Shohei Ohtani (LA Angels) said he delivered a meaningful message to his teammates in the locker room before and after Japan won the World Baseball Classic on the 22nd (hereinafter Korean time).
He said before the game, “Let’s not admire them. If we admire them, we cannot surpass them. We came here to win over them. Let’s throw away our respect for them and just think about winning.” They are the final opponent, the United States.
And about the message before the game at the press conference after the victory, “Of course, I respect American baseball because it is respectable. Looking at the batting line lined with powerful hitters, you can say this. ‘Obviously, I respect it, but at the same time, I feel like we’re going to lose.” Hey, you have to forget that kind of mind. At least you have to win without backing down.”
It is clear that Ohtani admired American baseball. Otherwise, he would never have thought of going to the major leagues. During the season last year, he said, “I decided to enter the major leagues not to make money, but to increase my chances of entering the Hall of Fame.” In other words, it means that he crossed the Pacific Ocean with the ambition to conquer the major leagues he had admired since childhood and stand tall as the best player in the world.
According to Ohtani, he managed himself according to a plan he had elaborated during his high school days and prepared the most effective methods to achieve the goals he had set for each field, and tried to faithfully follow them. Words such as management, goal, and execution represent the entrepreneurial spirit that underpinned the growth of American capitalism.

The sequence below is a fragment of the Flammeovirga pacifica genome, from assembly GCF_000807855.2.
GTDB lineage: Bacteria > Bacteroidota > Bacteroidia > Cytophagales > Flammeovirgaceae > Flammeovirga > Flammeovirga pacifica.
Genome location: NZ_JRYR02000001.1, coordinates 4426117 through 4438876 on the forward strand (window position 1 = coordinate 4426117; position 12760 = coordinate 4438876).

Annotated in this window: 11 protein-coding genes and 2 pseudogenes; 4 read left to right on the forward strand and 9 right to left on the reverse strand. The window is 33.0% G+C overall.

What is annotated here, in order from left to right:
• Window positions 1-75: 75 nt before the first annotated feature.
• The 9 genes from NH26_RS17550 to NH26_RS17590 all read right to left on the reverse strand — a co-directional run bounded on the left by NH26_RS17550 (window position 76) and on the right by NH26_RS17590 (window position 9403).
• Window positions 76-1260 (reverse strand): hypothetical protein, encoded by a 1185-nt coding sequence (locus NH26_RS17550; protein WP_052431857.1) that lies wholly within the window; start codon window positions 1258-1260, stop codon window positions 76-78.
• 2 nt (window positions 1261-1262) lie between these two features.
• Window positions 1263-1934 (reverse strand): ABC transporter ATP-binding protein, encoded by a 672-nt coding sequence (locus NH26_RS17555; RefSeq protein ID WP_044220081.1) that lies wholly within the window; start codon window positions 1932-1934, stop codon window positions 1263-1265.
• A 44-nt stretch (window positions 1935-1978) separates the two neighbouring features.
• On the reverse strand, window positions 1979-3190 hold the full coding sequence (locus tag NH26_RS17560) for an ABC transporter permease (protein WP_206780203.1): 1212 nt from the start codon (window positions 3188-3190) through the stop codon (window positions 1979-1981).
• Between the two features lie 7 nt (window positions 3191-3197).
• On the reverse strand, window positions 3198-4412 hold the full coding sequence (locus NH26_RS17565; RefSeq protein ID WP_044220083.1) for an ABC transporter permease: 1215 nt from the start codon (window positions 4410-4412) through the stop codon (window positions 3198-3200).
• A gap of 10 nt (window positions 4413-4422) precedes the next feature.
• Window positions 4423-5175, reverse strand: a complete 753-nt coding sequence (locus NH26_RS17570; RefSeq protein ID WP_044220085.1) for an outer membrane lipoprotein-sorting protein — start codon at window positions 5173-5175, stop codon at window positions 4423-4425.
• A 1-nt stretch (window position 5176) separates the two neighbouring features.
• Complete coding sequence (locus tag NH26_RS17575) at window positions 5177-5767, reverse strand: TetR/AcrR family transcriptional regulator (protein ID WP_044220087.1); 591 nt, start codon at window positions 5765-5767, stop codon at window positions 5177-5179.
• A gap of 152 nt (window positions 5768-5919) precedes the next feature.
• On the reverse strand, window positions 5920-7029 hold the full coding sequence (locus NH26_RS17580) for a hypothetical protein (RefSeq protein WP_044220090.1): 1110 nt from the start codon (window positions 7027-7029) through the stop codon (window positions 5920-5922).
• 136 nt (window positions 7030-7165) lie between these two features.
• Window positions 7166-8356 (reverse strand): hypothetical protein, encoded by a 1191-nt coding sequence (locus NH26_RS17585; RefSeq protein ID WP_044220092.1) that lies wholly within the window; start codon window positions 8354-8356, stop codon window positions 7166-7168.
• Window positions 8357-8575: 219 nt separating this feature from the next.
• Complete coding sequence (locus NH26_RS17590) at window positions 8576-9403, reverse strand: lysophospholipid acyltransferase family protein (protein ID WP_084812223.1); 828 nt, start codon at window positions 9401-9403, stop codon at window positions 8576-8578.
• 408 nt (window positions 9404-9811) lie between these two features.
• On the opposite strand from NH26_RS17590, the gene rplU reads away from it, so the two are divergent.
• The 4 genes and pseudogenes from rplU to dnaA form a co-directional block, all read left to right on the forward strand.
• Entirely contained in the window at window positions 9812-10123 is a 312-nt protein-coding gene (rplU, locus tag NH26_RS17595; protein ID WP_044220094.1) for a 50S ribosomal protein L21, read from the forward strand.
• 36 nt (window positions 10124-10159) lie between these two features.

The basics of an athlete are physical and mental training. Ohtani focused on building stamina and maintaining composure. He realized early on that he needed to throw a fast ball, swing the bat quickly, and have an unwavering mind to rise to his top spot토토사이트. Japanese professional baseball, which uses sophisticated techniques and detailed baseball, may not have suited him.
He had already started throwing fastballs that exceeded 100 mph in high school, and his bat speed also reached a major league level of 110 mph or more. Major League Baseball is a baseball of power. Pitchers throw fast balls, batters hit hard. Since 2010, this trend is also revealed in statistics.
Pitchers are increasing strikeouts with fastballs. Hitters focus on batting to send the ball far, even if they strike out. This is why home runs and strikeouts are increasing. Home runs per game increased from 1.9 in 2010 to 2.02 in 2015, peaking at 2.78 in 2019. It slightly decreased to 2.44 in 2021 and 2.14 last year, but this is seen as a temporary phenomenon due to the adjustment of the coefficient of restitution and the expansion of the strike zone.
Strikeouts per game increased from 14.12 in 2010 to 15.42 in 2015, 17.62 in 2019, 17.36 in 2021 and 16.8 last year. The bat speed, or exit speed, of major league hitters shows a clear trend of increase, from 88.2 miles in 2015 to 88.7 miles in 2019, 88.8 miles in 2021, and 88.6 miles last year. The average velocity of the pitchers’ four-seam fastball was 92.3 miles in 2010, 93.2 miles in 2015, 93.8 miles in 2021, and 94.0 miles last year.
Ohtani set the WBC records for highest exit velocity (118.7 miles), highest pitching velocity (102.0 miles), and longest distance (448 feet).
Ohtani, who has conquered the United States in the most ‘American’ way, is now preparing to sortie for the opening game of the regular season. He is expected to pitch in a minor league game on the 25th and improve his pitching skills. He will begin the 2023 season with the starter for the Opening Day against the Oakland Athletics on March 31.
Angels manager Phil Nevin said on the 23rd, “Ohtani will throw on Friday (local 24th) to start the opening game.”